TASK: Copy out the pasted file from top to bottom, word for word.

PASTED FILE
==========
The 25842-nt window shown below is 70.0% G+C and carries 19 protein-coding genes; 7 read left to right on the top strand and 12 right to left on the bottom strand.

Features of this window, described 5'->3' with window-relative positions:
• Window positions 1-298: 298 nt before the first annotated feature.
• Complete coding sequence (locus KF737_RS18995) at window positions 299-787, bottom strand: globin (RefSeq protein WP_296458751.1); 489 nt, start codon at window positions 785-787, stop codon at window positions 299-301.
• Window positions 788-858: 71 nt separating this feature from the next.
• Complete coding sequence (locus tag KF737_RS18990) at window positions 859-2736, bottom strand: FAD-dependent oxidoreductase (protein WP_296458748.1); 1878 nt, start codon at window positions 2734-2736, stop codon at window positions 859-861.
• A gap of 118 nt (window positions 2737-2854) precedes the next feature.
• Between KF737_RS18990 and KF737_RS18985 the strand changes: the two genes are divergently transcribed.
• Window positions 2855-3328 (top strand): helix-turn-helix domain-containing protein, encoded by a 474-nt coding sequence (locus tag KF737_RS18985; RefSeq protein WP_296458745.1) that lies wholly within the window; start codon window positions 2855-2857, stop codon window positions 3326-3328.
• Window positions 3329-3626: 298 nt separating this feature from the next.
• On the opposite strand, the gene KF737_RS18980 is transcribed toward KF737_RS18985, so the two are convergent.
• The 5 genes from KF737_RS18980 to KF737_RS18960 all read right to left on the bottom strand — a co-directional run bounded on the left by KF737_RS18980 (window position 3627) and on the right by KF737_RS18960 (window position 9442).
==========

The 25842-nt window shown below is 70.0% G+C and carries 19 protein-coding genes; 7 read left to right on the top strand and 12 right to left on the bottom strand.

Features of this window, described 5'->3' with window-relative positions:
• Window positions 1-298: 298 nt before the first annotated feature.
• Complete coding sequence (locus KF737_RS18995) at window positions 299-787, bottom strand: globin (RefSeq protein WP_296458751.1); 489 nt, start codon at window positions 785-787, stop codon at window positions 299-301.
• Window positions 788-858: 71 nt separating this feature from the next.
• Complete coding sequence (locus tag KF737_RS18990) at window positions 859-2736, bottom strand: FAD-dependent oxidoreductase (protein WP_296458748.1); 1878 nt, start codon at window positions 2734-2736, stop codon at window positions 859-861.
• A gap of 118 nt (window positions 2737-2854) precedes the next feature.
• Between KF737_RS18990 and KF737_RS18985 the strand changes: the two genes are divergently transcribed.
• Window positions 2855-3328 (top strand): helix-turn-helix domain-containing protein, encoded by a 474-nt coding sequence (locus tag KF737_RS18985; RefSeq protein WP_296458745.1) that lies wholly within the window; start codon window positions 2855-2857, stop codon window positions 3326-3328.
• Window positions 3329-3626: 298 nt separating this feature from the next.
• On the opposite strand, the gene KF737_RS18980 is transcribed toward KF737_RS18985, so the two are convergent.
• The 5 genes from KF737_RS18980 to KF737_RS18960 all read right to left on the bottom strand — a co-directional run bounded on the left by KF737_RS18980 (window position 3627) and on the right by KF737_RS18960 (window position 9442).